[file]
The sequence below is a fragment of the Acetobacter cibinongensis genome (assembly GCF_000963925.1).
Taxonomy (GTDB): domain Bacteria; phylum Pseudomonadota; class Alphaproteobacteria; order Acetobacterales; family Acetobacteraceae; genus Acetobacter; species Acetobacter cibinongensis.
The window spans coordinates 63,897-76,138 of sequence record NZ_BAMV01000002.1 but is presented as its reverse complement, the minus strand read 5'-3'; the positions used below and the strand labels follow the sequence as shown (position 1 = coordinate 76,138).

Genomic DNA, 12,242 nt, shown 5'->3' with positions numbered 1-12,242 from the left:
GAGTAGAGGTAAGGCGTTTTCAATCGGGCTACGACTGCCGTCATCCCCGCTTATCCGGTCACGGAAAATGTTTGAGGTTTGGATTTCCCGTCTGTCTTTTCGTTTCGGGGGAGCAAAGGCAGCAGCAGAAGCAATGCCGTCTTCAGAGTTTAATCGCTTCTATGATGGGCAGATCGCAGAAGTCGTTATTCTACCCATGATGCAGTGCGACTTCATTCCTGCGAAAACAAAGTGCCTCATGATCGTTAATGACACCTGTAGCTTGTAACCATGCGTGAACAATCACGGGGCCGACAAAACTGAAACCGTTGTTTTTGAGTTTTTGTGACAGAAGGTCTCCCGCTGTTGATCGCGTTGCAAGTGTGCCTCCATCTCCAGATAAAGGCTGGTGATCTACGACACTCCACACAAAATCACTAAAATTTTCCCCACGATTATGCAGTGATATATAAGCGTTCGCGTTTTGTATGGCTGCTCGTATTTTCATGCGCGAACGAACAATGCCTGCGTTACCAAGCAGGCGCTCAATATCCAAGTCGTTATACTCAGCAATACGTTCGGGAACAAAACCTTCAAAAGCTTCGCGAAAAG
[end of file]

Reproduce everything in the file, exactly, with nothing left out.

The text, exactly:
The sequence below is a fragment of the Acetobacter cibinongensis genome (assembly GCF_000963925.1).
Taxonomy (GTDB): domain Bacteria; phylum Pseudomonadota; class Alphaproteobacteria; order Acetobacterales; family Acetobacteraceae; genus Acetobacter; species Acetobacter cibinongensis.
The window spans coordinates 63,897-76,138 of sequence record NZ_BAMV01000002.1 but is presented as its reverse complement, the minus strand read 5'-3'; the positions used below and the strand labels follow the sequence as shown (position 1 = coordinate 76,138).

Genomic DNA, 12,242 nt, shown 5'->3' with positions numbered 1-12,242 from the left:
GAGTAGAGGTAAGGCGTTTTCAATCGGGCTACGACTGCCGTCATCCCCGCTTATCCGGTCACGGAAAATGTTTGAGGTTTGGATTTCCCGTCTGTCTTTTCGTTTCGGGGGAGCAAAGGCAGCAGCAGAAGCAATGCCGTCTTCAGAGTTTAATCGCTTCTATGATGGGCAGATCGCAGAAGTCGTTATTCTACCCATGATGCAGTGCGACTTCATTCCTGCGAAAACAAAGTGCCTCATGATCGTTAATGACACCTGTAGCTTGTAACCATGCGTGAACAATCACGGGGCCGACAAAACTGAAACCGTTGTTTTTGAGTTTTTGTGACAGAAGGTCTCCCGCTGTTGATCGCGTTGCAAGTGTGCCTCCATCTCCAGATAAAGGCTGGTGATCTACGACACTCCACACAAAATCACTAAAATTTTCCCCACGATTATGCAGTGATATATAAGCGTTCGCGTTTTGTATGGCTGCTCGTATTTTCATGCGCGAACGAACAATGCCTGCGTTACCAAGCAGGCGCTCAATATCCAAGTCGTTATACTCAGCAATACGTTCGGGAACAAAACCTTCAAAAGCTTCGCGAAAAG